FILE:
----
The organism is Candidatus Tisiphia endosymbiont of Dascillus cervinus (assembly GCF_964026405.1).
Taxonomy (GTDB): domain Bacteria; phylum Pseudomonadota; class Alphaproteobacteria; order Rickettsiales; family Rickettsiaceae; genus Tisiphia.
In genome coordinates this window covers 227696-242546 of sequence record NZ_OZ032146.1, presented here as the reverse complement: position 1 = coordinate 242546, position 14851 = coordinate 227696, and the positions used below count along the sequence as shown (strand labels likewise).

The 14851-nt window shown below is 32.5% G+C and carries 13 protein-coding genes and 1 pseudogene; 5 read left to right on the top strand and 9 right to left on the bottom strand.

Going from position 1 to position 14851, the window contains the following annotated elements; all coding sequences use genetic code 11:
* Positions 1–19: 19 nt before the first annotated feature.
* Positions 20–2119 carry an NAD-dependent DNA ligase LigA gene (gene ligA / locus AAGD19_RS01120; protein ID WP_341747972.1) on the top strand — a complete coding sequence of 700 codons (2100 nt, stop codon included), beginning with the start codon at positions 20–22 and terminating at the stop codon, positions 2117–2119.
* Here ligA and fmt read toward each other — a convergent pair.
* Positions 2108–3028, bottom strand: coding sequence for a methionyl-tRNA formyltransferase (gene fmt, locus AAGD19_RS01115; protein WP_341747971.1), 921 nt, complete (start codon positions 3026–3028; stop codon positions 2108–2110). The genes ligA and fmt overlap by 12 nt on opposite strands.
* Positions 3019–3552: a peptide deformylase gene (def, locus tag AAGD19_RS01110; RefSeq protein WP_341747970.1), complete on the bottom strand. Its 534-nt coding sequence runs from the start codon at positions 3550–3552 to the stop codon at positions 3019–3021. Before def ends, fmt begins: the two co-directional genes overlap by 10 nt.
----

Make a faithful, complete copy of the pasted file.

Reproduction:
The organism is Candidatus Tisiphia endosymbiont of Dascillus cervinus (assembly GCF_964026405.1).
Taxonomy (GTDB): domain Bacteria; phylum Pseudomonadota; class Alphaproteobacteria; order Rickettsiales; family Rickettsiaceae; genus Tisiphia.
In genome coordinates this window covers 227696-242546 of sequence record NZ_OZ032146.1, presented here as the reverse complement: position 1 = coordinate 242546, position 14851 = coordinate 227696, and the positions used below count along the sequence as shown (strand labels likewise).

The 14851-nt window shown below is 32.5% G+C and carries 13 protein-coding genes and 1 pseudogene; 5 read left to right on the top strand and 9 right to left on the bottom strand.

Going from position 1 to position 14851, the window contains the following annotated elements; all coding sequences use genetic code 11:
* Positions 1–19: 19 nt before the first annotated feature.
* Positions 20–2119 carry an NAD-dependent DNA ligase LigA gene (gene ligA / locus AAGD19_RS01120; protein ID WP_341747972.1) on the top strand — a complete coding sequence of 700 codons (2100 nt, stop codon included), beginning with the start codon at positions 20–22 and terminating at the stop codon, positions 2117–2119.
* Here ligA and fmt read toward each other — a convergent pair.
* Positions 2108–3028, bottom strand: coding sequence for a methionyl-tRNA formyltransferase (gene fmt, locus AAGD19_RS01115; protein WP_341747971.1), 921 nt, complete (start codon positions 3026–3028; stop codon positions 2108–2110). The genes ligA and fmt overlap by 12 nt on opposite strands.
* Positions 3019–3552: a peptide deformylase gene (def, locus tag AAGD19_RS01110; RefSeq protein WP_341747970.1), complete on the bottom strand. Its 534-nt coding sequence runs from the start codon at positions 3550–3552 to the stop codon at positions 3019–3021. Before def ends, fmt begins: the two co-directional genes overlap by 10 nt.